From the healthcare front, the second half of 2015 will see the opening of Gleneagles Hospital in Medini. The first phase of the hospital boasts 150 beds and with its recognizable brand name, is expected to do very well in a market where the private healthcare segment is much underserved today. Not only would Gleneagles service the local market but would also support medical tourism from Singapore (where CPF Medisave usage would likely be granted) and Indonesia (a large and popular segment for Singapore private healthcare). Frost & Sullivan predicts a compounded annual growth rate of between 8-10% p.a. for healthcare expenditure in Malaysia till year 2020. Healthcare costs are significantly cheaper versus Singapore and would play well with Singapore’s rapidly aging population in the coming years.
Educity will also see the completion of 3 key projects with the University of Reading opening its main campus building, Raffles American School also with a large new 46 acre main campus and Management Development Institute Singapore (MDIS) opening its flagship MDIS Iskandar University campus. This is reminiscent of year 2012 when the initial 3 education firms opened for business and signifies the growth and increase in capacity that Educity is achieving. Educity targets 18,000 students at its maturity in 2018, up from the current estimated 2,000 student population.
Tourism in Iskandar Malaysia will also see new boosts in later 2015 with upcoming announcements by Sunway Group on its planned Sunway Iskandar theme park and rumours of another indoor digital theme park in Puteri Harbour. The long term plan for Iskandar Malaysia is to achieve a “theme park capital of South East Asia” status with several branded theme parks in close proximity to each other and in partnership with Singapore’s own tourism attractions. Visitors to Singapore would be able to visit Iskandar’s tourism offerings as part of an extended tour and vice versa. The long overdue opening of ferry operations between Harbourfront Singapore and Puteri Harbour will also kickstart a potentially popular weekend jaunt for Singaporeans seeking to know Iskandar better.
Expectations are also high that 2015 will be the year where we finally see the groundbreaking ceremonies for both Motorsports City and the Thomson Iskandar medical hub projects, both projects of its key shareholder, Singapore billionaire Peter Lim. Both are linked to the booming tourism and healthcare industries in Iskandar and will provide much impetus to job creation in Johor.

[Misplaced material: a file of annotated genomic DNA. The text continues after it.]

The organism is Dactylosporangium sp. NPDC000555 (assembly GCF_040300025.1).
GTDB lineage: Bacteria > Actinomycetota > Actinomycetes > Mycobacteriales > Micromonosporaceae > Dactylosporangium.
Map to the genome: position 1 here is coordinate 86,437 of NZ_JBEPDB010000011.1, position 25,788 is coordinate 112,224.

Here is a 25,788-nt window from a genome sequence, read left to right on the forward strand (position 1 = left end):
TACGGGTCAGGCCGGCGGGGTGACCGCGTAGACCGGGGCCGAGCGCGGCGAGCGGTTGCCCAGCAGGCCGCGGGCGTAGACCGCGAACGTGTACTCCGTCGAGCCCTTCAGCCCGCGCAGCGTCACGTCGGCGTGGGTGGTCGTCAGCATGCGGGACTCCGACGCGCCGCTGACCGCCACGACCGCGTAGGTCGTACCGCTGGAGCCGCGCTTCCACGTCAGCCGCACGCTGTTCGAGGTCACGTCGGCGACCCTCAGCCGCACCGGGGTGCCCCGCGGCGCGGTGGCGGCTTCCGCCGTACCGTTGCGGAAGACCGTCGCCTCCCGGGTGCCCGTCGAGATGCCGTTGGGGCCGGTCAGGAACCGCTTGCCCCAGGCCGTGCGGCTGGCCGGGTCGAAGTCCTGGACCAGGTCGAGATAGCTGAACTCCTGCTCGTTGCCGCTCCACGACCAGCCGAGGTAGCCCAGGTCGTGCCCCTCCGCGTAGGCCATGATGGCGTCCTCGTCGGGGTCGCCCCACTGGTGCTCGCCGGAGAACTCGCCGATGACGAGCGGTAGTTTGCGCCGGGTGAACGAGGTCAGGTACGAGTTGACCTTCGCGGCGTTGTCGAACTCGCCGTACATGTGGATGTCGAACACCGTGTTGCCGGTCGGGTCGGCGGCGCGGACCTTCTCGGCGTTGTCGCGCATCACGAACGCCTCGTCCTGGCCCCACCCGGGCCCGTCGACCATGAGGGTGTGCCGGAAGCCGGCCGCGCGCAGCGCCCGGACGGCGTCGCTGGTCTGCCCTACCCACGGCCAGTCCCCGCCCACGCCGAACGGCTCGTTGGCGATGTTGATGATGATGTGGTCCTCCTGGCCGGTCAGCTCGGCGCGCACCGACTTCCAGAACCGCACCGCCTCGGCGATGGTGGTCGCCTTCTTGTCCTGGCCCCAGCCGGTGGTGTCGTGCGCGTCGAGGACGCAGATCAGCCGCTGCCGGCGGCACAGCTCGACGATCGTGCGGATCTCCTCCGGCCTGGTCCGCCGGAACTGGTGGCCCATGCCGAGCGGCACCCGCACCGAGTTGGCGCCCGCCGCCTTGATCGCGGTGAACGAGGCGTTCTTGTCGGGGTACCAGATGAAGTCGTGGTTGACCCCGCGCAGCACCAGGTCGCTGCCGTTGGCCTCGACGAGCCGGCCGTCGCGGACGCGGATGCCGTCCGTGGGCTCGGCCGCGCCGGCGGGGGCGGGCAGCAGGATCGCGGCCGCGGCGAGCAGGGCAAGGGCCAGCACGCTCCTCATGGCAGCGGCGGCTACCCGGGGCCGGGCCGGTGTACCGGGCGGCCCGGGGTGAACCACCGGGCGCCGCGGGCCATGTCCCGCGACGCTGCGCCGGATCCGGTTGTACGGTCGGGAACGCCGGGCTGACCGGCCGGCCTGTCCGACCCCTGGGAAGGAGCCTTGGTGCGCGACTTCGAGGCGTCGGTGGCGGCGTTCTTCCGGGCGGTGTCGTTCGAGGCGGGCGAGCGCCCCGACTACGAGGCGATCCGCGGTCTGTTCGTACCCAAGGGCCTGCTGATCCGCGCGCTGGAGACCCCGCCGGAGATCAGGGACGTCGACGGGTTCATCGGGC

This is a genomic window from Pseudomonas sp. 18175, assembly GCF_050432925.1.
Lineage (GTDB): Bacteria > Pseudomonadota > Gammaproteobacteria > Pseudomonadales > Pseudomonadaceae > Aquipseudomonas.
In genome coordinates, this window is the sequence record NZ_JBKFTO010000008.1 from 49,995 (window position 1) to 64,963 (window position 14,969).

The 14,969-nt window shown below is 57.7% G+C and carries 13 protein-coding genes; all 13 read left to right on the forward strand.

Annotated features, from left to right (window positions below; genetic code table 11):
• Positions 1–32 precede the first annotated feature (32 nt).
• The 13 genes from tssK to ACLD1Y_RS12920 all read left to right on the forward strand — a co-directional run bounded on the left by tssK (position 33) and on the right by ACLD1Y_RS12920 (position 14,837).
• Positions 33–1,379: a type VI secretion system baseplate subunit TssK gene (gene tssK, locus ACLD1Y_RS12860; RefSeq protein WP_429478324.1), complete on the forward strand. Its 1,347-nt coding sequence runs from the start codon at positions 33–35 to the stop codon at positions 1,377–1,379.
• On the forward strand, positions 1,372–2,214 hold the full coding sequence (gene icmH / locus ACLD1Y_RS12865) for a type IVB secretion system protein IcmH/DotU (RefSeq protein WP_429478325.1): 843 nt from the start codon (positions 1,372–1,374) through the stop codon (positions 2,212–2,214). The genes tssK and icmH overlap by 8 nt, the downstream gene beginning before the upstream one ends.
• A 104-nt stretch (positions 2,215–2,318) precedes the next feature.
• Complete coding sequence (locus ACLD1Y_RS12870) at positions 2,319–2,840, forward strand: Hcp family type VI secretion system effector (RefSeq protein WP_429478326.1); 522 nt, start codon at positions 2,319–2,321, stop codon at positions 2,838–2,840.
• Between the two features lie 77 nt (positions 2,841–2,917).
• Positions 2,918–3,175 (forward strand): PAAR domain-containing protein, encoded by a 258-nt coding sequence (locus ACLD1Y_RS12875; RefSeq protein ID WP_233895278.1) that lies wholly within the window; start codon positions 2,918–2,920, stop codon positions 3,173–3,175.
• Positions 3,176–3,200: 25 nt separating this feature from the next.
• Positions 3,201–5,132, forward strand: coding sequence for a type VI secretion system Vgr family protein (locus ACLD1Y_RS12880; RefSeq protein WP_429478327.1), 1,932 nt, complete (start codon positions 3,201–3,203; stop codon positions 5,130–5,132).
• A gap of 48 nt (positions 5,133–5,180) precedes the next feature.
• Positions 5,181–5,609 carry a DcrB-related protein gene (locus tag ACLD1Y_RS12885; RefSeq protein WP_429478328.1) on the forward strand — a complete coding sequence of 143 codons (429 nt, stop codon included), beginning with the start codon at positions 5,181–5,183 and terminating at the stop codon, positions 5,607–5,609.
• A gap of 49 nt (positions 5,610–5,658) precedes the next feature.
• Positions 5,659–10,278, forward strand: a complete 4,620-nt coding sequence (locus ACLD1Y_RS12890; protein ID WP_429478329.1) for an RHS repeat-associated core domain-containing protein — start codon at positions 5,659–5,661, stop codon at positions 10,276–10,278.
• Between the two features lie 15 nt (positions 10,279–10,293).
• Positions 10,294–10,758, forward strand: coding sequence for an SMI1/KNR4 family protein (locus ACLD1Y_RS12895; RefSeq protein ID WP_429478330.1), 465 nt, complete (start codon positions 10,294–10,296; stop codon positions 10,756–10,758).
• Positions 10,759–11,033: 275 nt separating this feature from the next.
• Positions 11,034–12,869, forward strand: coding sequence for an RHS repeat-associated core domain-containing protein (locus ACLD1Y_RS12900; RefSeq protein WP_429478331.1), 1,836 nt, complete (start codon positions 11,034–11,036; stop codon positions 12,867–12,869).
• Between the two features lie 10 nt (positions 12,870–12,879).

Singapore’s Ascott has 3 buildings in Nusajaya all within a 5km radius; Somerset Puteri Harbour which just opened in February, Somerset Medini slated for opening next year in 2016 and a Citadines Medini to open in 2018/ 2019. The presence of 3 serviced residences/ hotels in such close proximity speaks volumes on the confidence in tourism numbers and business travellers expected in the region.
With these positive news items on the near horizon, Iskandar Malaysia fortunately has a solid growth story supporting the hype of the previous years. These fundamentals suggest that interest in Iskandar Malaysia will pick up at some point especially once the HSR construction gets underway and perhaps more importantly when the Singapore property market recovers as well. Both the Singapore and Iskandar property markets are now intertwined and it looks like Singapore’s economic success has rubbed off onto Iskandar Malaysia, judging by the various economic milestones that we are set to see in the latter half of this year. A betting man may start to shift some of his bets to Iskandar Malaysia again, if one cared to see beyond the perhaps unfair negative perceptions that currently plague Iskandar Malaysia’s image.